In order to create a safety proof, the code producer must prove a predicate in first-order logic. In general, this problem is undecidable. However, as we mentioned in intro, the code producer can resort to ``extra'' run-time checks inserted in strategic locations, which have the tendency to simplify the certification.
Fortunately, in the packet-filter experiments, the certification process is nearly automatic, and we have not been forced to insert any extra run-time checks into the code. In fact, we find that safety predicates for packet filters are fairly easy handled by existing theorem-proving technology.
One of the simplifications in the packet filters is to restrict programs so that they do not contain loops. Although the general framework presented in this paper is easily extended to accommodate loops , this introduces a number of complications. One experiment we conducted involves an IP-header checksum routine, which is hand-coded in 39 DEC Alpha instructions. The core loop contains 8 instructions, and is optimized by computing the 16-bit IP checksum using 64-bit additions followed by a folding operation. The resulting binary for this routine is, as expected, quite fast, beating the standard C version in the OSF/1 kernel by a factor of two. The binary itself is 1610 bytes in size and proof validation takes 3.6 milliseconds.
This experiment brought to light several complications. For example, the standard approach of verifying loops using Floyd-style verification conditions involves introducing loop invariants explicitly, which is a challenge for any theorem-proving technology and ofter requires user intervention. In fact, for general assembly-language programs this represents the most important problem to be solved, as it is the main obstacle in automating the generation of proofs. Since this is beyond the capabilities of our system, we are forced to write the invariants out by hand. This also means that the native code must be accompanied by a loop invariant for every loop. Thus, the binary contains a mapping between each loop and its invariant. Our convention is to have the binary contain a table that maps each backward-branch target to a loop invariant.
Besides the problem of how to generate the proofs, there is also the matter of their size. In principle, the proofs can be exponentially large (in the size of the program). This has not been a problem for any of the examples we have tried thus far, however. The blowup would tend to occur in programs that contain long sequences of conditionals, with no intervening loops. Perhaps we have not yet seen the problem in a serious way because such programs tend to be hard for humans to understand, and we are writing the programs by hand. But as a general matter, the size of the binaries is an issue that must be addressed carefully. We have implemented several optimizations in the representation of the proofs, and much more is possible here. But ultimately, we need more practical experience to know if this is a serious obstacle for in practice.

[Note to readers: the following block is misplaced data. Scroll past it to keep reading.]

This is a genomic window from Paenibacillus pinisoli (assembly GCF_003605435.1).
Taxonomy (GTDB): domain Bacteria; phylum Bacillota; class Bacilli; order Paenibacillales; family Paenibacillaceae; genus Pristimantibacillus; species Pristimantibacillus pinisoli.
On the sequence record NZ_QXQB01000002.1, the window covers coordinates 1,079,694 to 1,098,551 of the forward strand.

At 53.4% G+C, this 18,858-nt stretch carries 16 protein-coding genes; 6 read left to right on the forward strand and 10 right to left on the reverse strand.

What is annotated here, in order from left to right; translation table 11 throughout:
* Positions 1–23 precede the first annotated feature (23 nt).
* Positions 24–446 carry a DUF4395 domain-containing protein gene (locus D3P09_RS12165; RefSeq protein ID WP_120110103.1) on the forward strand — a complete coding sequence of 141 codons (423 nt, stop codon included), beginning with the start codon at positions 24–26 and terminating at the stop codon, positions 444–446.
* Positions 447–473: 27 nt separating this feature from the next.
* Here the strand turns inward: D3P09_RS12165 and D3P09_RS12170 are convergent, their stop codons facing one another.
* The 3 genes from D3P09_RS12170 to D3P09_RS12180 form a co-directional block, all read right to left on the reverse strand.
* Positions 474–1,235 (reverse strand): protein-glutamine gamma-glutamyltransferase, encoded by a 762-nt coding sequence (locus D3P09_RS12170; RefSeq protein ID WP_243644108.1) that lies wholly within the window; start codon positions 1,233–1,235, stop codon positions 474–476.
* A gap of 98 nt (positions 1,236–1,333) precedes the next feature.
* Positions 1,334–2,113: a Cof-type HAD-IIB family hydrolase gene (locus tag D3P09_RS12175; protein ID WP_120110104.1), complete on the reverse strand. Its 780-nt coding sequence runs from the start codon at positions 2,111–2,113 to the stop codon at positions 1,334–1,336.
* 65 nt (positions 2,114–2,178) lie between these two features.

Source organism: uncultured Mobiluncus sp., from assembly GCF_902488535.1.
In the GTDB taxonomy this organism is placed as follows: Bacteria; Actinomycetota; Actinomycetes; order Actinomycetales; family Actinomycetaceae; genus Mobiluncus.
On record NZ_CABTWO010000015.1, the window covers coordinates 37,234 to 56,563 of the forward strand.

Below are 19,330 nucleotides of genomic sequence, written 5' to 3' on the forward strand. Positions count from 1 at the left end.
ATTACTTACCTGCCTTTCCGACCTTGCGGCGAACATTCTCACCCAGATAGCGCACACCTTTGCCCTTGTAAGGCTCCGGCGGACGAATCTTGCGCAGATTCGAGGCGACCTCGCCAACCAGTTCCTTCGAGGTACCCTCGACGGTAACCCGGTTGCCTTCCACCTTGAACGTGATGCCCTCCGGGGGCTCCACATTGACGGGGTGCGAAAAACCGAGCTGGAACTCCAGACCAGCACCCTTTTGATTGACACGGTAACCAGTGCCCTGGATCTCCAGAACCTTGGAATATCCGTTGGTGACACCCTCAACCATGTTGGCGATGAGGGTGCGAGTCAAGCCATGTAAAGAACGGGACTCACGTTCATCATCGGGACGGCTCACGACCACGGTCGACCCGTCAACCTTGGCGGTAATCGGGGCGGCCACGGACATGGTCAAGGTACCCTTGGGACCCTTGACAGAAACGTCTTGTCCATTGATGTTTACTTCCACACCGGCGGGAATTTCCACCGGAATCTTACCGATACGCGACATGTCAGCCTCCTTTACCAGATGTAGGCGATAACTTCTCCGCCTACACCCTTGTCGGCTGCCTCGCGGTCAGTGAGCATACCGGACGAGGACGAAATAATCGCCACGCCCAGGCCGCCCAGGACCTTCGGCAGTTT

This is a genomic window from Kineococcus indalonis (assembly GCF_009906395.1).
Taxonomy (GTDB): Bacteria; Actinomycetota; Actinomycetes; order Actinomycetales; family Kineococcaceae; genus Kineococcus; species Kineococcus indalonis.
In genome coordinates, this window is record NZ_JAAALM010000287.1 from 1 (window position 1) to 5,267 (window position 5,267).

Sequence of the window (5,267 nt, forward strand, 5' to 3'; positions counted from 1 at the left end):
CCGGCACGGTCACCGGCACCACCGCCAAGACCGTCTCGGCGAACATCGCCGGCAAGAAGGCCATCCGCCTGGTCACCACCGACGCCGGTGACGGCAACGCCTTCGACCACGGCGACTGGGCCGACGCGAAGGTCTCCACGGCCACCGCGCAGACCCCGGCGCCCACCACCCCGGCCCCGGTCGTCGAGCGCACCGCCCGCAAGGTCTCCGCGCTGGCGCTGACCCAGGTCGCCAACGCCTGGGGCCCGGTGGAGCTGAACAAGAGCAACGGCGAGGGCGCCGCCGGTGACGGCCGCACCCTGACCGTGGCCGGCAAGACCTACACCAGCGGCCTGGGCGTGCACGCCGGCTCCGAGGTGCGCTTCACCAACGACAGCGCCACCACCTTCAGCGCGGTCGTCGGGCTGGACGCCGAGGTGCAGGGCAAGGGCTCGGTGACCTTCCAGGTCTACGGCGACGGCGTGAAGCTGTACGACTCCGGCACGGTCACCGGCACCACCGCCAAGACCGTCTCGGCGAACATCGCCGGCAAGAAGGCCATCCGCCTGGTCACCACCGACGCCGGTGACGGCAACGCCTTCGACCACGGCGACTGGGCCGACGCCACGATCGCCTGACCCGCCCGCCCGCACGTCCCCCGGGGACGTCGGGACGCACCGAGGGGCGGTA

For programs with loops, the loop invariants break a program with cycles into a set of acyclic code fragments. We treat each code fragment as a separate program, using the invariants as preconditions for each. This has the beneficial effect of partitioning the safety predicate and its proof into smaller pieces, and overall tends to reduce the size of the proof dramatically. For this reason, even for sections of programs that do not contain loops, it may be beneficial to introduce invariants, as a way of controlling the growth of the binaries.
In addition to developing better certification technology, we see several other interesting directions for further research. One possibility that we intend to explore is the application of to more dynamic properties, such as resource-usage guarantees. One example would be to certify that specific synchronization locks are always released prior to some action. The framework we have presented in this paper is already expressive enough to define such safety policies, and so what remains now is to try some experiments.
Another possibility is to allow the consumer and producer to ``negotiate'' a safety policy at run time. This would work by allowing the producer to send an encoding of a proposed safety policy (including the VC-generation rules, proof rules, and preconditions) to the consumer. If the consumer determines that the proposed policy implies some basic notion of safety, then it can allow the producer to produce binaries using the new policy. This might be useful in distributed systems, in which one agent wants to define a language and then transmit to other agents code written in that language.
Finally, we believe there would be advantages to starting with a safe programming language and then implementing a certifying compiler that produces binaries as target programs. For the safety properties that are implied by the source language, construction of the proofs is, in principle, a matter of having the compiler prove the correctness of the translation to target code. We have already experimented with a toy compiler of this sort for a small type-safe programming language, and hope to expand on this in the near future.